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Under-18s replicating violent porn acts in child-on-child abuse

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children copying violent porn acts

After publishing a study examining the correlation between sexual abuse cases and pornographic content, the Children’s Commissioner for England advocated for the “most robust” online protections for minors.

Rachel de Souza stated in the second of a series of reports examining the impact on children that she desired to “turn the tide on the harms caused by pornography to children.”

The average age at which minors viewed pornography for the first time was determined to be 13, with one in ten 16 to 21-year-olds surveyed indicating they had viewed pornography as early as age nine.

The most recent report is based on more than 500 case files of child-on-child sexual abuse or sexual abuse between children under 18 provided by one police department and one Sexual Assault Referral Centre (SARC).

Between 2012 and 2022, the Children’s Commissioner’s Office (CCO) analysed 379 interview transcripts concerning child-on-child sexual assault conducted by a police force. In fifty percent of cases, interview transcripts mentioned at least one act of sexual violence depicted in pornography.

The most prevalent form of sexual violence was physical aggression such as strangulation, strangulation, and striking, while defamation was also prevalent. 10% of SARC documents contained at least one act of sexual violence typically depicted in pornographic media, as discovered by the CCO.

A minority (10%) of police force transcripts contained references to pornography, but this proportion increased to nearly a quarter between 2017 and 2022. The most common references were to pornographic viewing, females as “porn stars,” specific categories of porn, and pornographic websites.

In multiple interviews, children who had caused injury stated that their pornographic exposure was excessive or unhealthy, with one child stating, “At one point, I was extremely addicted to it.”

A child attributed their behaviour in one interview to pornographic viewing, while a victim reported that their persecutor made references to “things he’d seen on porn” Two abused individuals believed they were treated “like a pornstar” by their assailant.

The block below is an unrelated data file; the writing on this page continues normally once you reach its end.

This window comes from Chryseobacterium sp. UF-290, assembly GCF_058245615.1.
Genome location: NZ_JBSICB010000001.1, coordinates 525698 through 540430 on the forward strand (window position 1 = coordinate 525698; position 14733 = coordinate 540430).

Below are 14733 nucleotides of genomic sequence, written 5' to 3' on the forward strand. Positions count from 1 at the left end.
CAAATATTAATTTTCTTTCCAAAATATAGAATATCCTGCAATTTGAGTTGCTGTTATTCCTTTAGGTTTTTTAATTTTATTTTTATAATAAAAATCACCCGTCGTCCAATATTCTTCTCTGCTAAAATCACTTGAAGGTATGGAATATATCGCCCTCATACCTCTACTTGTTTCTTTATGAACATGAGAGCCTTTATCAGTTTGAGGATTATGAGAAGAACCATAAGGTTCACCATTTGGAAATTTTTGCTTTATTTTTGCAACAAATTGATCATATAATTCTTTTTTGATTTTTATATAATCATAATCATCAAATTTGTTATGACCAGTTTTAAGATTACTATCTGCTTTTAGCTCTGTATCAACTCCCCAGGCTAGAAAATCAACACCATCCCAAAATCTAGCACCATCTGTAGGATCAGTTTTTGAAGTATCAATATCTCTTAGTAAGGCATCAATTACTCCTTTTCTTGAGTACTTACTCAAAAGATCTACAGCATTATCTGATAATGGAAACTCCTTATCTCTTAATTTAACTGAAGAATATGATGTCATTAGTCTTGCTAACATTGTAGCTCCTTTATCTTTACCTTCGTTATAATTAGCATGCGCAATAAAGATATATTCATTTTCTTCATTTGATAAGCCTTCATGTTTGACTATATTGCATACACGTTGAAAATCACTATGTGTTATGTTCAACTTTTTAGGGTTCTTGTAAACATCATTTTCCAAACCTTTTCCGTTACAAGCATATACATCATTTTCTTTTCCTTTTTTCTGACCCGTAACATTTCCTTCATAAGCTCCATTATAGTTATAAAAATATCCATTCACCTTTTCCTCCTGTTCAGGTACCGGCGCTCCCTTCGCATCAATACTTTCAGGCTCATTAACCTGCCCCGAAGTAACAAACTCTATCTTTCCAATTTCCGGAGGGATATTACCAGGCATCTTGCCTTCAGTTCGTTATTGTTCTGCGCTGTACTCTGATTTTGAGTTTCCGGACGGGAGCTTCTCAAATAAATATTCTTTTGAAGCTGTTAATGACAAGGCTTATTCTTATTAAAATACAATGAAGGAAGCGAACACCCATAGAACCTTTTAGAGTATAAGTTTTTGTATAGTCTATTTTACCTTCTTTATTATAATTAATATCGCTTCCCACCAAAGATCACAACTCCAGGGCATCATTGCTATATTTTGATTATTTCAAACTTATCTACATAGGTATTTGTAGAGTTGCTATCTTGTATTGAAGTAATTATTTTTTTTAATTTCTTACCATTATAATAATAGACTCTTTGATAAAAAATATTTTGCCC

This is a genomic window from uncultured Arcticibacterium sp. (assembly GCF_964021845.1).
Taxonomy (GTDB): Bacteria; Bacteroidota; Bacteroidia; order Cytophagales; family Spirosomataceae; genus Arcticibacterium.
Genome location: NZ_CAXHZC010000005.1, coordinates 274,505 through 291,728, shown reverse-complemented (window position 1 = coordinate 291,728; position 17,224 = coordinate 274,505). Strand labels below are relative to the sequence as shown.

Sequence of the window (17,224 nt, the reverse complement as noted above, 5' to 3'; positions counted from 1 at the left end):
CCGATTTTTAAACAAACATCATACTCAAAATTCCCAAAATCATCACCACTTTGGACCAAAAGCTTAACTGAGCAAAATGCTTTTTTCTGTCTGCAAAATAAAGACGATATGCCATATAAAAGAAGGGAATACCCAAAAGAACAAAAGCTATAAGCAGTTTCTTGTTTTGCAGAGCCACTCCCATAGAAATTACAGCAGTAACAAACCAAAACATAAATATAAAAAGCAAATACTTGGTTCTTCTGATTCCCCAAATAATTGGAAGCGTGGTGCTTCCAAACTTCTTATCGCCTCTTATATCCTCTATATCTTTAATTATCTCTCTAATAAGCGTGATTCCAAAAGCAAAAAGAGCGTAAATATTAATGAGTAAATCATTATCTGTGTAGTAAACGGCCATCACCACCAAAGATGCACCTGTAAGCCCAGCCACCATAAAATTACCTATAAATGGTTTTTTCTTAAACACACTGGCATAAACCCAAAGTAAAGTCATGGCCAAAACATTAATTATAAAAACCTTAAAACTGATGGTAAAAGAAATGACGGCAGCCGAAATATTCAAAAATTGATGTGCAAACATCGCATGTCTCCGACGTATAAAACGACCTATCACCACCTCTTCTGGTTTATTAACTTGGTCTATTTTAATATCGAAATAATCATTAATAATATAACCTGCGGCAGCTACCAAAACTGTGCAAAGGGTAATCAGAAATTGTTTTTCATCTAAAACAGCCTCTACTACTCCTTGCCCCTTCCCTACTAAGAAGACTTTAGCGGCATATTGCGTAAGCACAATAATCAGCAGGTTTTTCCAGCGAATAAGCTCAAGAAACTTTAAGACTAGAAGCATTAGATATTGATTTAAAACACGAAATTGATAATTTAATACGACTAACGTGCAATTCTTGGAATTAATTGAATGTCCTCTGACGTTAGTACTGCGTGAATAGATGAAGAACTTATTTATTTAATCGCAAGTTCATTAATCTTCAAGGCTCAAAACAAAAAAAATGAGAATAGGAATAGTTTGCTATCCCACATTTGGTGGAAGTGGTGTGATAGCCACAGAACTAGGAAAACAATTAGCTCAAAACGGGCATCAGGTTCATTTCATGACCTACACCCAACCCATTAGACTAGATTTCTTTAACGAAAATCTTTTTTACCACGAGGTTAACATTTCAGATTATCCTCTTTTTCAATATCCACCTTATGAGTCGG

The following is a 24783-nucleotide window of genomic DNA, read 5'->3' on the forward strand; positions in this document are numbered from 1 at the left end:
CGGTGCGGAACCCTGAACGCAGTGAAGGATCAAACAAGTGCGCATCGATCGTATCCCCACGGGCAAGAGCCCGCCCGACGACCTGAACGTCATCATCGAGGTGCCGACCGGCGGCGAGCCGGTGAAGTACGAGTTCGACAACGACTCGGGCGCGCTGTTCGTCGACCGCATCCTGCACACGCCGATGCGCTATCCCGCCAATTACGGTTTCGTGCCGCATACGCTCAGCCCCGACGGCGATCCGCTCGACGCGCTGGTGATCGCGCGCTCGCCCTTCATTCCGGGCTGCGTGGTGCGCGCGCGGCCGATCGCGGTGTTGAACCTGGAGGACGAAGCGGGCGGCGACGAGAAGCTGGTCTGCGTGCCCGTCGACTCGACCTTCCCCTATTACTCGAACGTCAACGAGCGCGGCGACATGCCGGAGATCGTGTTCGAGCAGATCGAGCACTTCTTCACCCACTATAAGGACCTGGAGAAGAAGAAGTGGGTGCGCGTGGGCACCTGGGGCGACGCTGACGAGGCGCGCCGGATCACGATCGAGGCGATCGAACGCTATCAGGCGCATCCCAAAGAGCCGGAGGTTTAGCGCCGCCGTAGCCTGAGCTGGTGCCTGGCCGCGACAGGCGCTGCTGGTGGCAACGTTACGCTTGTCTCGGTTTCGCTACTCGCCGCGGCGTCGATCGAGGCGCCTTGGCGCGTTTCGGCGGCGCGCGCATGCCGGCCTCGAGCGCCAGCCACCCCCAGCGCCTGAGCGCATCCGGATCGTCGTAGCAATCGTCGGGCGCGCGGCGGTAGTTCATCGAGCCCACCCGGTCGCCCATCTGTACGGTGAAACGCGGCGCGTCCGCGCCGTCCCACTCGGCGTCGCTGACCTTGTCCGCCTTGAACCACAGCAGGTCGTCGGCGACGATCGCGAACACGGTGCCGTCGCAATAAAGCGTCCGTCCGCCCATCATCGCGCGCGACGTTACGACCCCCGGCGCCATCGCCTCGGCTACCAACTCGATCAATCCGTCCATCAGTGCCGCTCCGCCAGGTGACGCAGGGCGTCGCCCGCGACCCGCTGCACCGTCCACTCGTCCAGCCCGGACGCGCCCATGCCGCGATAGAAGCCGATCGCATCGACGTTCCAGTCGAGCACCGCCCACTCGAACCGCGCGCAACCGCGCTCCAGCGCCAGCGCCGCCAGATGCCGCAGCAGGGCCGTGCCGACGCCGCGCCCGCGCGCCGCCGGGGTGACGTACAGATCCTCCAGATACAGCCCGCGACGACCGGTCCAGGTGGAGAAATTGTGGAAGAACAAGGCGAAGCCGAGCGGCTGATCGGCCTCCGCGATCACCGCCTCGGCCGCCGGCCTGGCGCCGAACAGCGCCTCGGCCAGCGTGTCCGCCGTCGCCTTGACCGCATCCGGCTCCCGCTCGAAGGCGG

De Souza, a government-appointed advocate for the concerns and needs of children, stated that new evidence from her office demonstrated that sexual assault and violence against children were depicted in pornography. She stated that the evidence bolstered the case for comprehensive provisions to safeguard children from pornographic content in the forthcoming online safety law.


She stated, “I believe we have a stronger argument than ever before for instituting the most stringent online protections for children.” No child should have access to or be able to view pornographic material. The ratification of the online safety law must be a top priority if we are to safeguard children in an efficient and timely manner.”

A review of 32 transcripts revealed instances in which children and law enforcement attributed maltreatment to the perpetrator’s exposure to pornographic material. The CCO stated that the factors influencing child sexual abuse or violence were complex and multifaceted; however, the report provided additional evidence that exposure to pornography affected the attitudes and behaviours of those who viewed it.

De Souza suggested that the online safety bill, which is expected to become law this year, ensures that all online platforms hosting pornography have “robust” age-verification measures in place and that the bill’s measures for protecting children from online pornography are uniform across all services, including commercial pornography and mainstream social media sites.

In its current form, the measure mandates that pornographic websites restrict children’s access to their content and mandates the implementation of stringent age verification procedures. These measures may include identity verification using a government-issued ID. Pornography is expected to be designated as a “primary priority” category of content that social media platforms must prevent minors from accessing, with age verification once again among the available options.

A government spokesperson has stated that the measure will address the commissioner’s concerns. “The world’s most advanced online safety measure is designed to cover all online sites that host pornography, including commercial pornography sites, social media, video-sharing platforms, and search engines. “These companies will be required to restrict children’s access to pornographic content or face hefty fines,” a spokesperson stated. The measure imposes penalties of up to 10 percent of a company’s global revenue for violations against companies that fall within its scope.

A series of amendments currently being debated in the House of Lords aim to strengthen the bill’s provisions on pornography, including the use of the most stringent age-checking measures for pornography sites, ensuring that people appearing in pornography are over 18 and have consented, and stronger provisions to prevent minors from accessing pornography on mainstream social media sites.

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